Why You Should Really Want to Love Your Work

You spend so much time at work that you really need to love your work to be happy.




Are you working more, enjoying it less, and dreading the time you spend most days at your workplace? If you answered "yes" to this question, take some time to explore your current career choice and consider all of the other options that your life and work have to offer.

You spend a substantial portion of your life at work, dressing for work, getting to work, and thinking about work. Why not make that time as professionally and personally rewarding and fulfilling as possible? You have nothing to lose, and potentially a great deal to gain, by spending time exploring your interests, values, and options. You really, ought to want to love what you do at work.

You Work Long Hours: Invest Them in Work You Love

The average American manager works 42 hours per week, but a substantial number of managers and professionals—three in 10, or 10.8 million people—work 49 or more hours per week. Of male managers and professionals, 4 in 10 work 49 hours.

According to the U.S. Department of Labor, Bureau of Labor Statistics;

...in 2014, employed people worked an average of 7.8 hours on the days they worked. More hours were worked, on average, on weekdays than on weekend days—8.1 hours compared with 5.7 hours.
On the days they worked, employed men worked 52 minutes more than employed women. This difference partly reflects women's greater likelihood of working part-time. However, even among full-time workers (those usually working 35 hours or more per week), men worked longer than women—8.4 hours compared with 7.8 hours.

The average workweek for all employees on private nonfarm payrolls was unchanged at 34.4 hours a week in May 2017. In manufacturing, the workweek also was unchanged at 40.7 hours, while overtime edged up by 0.1 hours to 3.3 hours. The average workweek for production and nonsupervisory employees on private nonfarm payrolls edged down by 0.1 hours to 33.6 hours.

Employment in other major industries, including construction, manufacturing, wholesale trade, retail trade, transportation and warehousing, information, financial activities, and government, showed little change over the month. While the overall trend in working hours is down, with the average non-supervisory or production employee working 34.5 hours in 1999 as compared to 38.7 in 1964 and 34.4 in 2017, this figure is skewed by workers in services and especially retail, who are working substantially fewer hours.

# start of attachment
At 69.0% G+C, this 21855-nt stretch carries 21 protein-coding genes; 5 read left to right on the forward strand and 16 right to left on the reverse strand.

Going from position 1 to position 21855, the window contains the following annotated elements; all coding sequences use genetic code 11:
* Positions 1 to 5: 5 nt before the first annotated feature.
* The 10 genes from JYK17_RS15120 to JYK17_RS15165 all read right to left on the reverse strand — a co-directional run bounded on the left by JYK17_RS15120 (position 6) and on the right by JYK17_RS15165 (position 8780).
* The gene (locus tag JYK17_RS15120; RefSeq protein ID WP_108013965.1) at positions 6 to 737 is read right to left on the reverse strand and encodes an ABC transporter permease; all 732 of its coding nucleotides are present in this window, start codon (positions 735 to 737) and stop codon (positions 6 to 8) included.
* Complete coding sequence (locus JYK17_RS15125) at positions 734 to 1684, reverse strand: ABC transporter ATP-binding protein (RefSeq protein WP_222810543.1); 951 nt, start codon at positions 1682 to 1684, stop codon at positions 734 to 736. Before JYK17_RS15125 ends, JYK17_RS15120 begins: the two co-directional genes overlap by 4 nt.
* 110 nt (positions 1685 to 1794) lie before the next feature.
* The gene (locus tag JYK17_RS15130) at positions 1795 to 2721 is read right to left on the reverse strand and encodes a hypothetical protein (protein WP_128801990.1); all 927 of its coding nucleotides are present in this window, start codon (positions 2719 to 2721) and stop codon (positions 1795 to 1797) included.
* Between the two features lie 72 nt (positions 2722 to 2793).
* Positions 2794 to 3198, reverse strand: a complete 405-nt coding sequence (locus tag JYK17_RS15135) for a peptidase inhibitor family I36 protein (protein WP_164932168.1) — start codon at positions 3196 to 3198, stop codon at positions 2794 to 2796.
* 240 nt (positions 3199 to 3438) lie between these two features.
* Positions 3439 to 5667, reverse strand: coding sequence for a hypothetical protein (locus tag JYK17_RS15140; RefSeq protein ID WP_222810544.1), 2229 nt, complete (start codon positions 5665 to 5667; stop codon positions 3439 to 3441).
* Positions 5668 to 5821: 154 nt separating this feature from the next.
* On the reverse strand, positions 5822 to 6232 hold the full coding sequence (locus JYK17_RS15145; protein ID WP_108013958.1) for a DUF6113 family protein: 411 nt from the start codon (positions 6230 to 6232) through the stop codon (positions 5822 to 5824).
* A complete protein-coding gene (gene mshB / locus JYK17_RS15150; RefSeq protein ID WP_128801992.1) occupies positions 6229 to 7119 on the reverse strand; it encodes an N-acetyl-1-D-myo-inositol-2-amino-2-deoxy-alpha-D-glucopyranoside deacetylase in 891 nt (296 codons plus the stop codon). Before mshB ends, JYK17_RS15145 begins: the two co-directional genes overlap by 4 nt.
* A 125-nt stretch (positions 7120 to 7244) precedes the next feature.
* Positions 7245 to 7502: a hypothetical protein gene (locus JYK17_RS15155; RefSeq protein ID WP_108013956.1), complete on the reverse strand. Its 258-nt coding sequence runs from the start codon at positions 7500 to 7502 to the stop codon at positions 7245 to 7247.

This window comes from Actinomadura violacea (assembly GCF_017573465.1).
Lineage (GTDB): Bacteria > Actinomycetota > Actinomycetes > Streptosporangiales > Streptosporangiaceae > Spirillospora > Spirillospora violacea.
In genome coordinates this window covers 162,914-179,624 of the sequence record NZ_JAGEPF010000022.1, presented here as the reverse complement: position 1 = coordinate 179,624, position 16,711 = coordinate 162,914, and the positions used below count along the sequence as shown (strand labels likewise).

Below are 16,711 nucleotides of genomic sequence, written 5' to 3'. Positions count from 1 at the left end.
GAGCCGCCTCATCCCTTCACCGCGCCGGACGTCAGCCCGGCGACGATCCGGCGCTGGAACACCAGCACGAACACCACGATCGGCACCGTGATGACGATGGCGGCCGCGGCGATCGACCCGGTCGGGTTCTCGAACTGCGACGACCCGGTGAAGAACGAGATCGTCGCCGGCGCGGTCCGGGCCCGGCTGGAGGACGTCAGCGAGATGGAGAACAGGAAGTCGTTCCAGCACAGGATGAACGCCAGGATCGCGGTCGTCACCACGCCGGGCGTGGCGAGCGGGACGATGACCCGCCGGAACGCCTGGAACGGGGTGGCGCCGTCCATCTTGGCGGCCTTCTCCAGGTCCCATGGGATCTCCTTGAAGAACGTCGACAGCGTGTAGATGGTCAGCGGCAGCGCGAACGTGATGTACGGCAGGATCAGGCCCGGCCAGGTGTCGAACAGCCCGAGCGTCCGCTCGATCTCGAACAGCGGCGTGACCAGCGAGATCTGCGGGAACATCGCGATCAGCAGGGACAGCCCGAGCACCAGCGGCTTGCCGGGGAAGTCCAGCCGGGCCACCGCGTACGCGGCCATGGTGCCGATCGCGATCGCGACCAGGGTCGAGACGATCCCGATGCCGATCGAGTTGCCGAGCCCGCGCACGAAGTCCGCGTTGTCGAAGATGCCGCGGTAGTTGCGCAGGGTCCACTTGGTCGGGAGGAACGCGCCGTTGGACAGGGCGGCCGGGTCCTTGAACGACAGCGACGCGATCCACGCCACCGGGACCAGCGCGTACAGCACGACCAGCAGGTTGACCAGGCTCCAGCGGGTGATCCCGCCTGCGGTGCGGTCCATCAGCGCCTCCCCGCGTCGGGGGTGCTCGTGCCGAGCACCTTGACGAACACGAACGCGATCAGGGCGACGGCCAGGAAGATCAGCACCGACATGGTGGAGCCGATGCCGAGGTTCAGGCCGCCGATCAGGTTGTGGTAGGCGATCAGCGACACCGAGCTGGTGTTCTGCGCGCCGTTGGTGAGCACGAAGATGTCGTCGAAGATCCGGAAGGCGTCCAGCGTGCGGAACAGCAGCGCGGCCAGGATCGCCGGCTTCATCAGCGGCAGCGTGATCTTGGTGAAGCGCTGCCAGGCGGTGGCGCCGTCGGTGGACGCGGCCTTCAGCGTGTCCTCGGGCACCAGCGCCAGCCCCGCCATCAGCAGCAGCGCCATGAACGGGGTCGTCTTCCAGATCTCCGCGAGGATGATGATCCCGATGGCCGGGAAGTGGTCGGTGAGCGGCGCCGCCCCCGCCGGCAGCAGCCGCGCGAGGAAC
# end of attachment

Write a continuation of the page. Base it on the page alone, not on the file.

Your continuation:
Remember that these hours do not include time spent dressing for work or commuting. Getting to and from work can add an additional five to 20 hours to your work week. So, when you consider all of the time you spend related to work, you are working long hours. So, you really want to love your job.

You Feel as if You Are Working Harder

Managers and professionals perceive that they are working harder. Combine the extra hours relating to work with the actual hours worked, and a substantial portion of your week is filled. The pace of the modern workplace is stressful. With most spouses and partners working and two schedules to balance with the needs of the family, life, in general, is stressful.

Technology allows you to communicate with work twenty-four hours a day, seven days a week if needed. With email, smartphones, IMs, and laptops, is it any wonder that you feel as if you are working all of the time? Even if you're not, you have the constant potential to fill every waking hour with work.

A Gallup Management Journal Survey summary reports that "only one-third of U.S. employees are engaged in their work and workplace. And only about one in five say their performance is managed in a way that motivates them to do outstanding work.

Employees feel rather indifferent about their job and the work they are being asked to do. Organizations are not giving them compelling reasons to stay, so it should come as no surprise that most employees (91%) say the last time they changed jobs, they left their company to do so.

According to another Gallup report, the costs to U.S. businesses of low employee engagement aren't limited to employee turnover and recruitment. Gallup found that actively disengaged employees cost the U.S. $450 billion to $550 billion per year. The attendance and dissatisfaction issues of disengaged employees make work longer, harder, and more stressful for the remaining workers.

In many workplaces, fewer people are doing more work as workers are not replaced when they leave or retire. In other organizations, finding qualified staff remains problematic, especially in areas relating to engineering and other technical careers.

Solutions to Ensure That You Love Your Work

Now that you're convinced that you're working long hours and working hard, why not follow this prescription for making sure you love your work? If you're going to work this hard, your work must be something that you love—bonus points if you find your work is also meaningful work.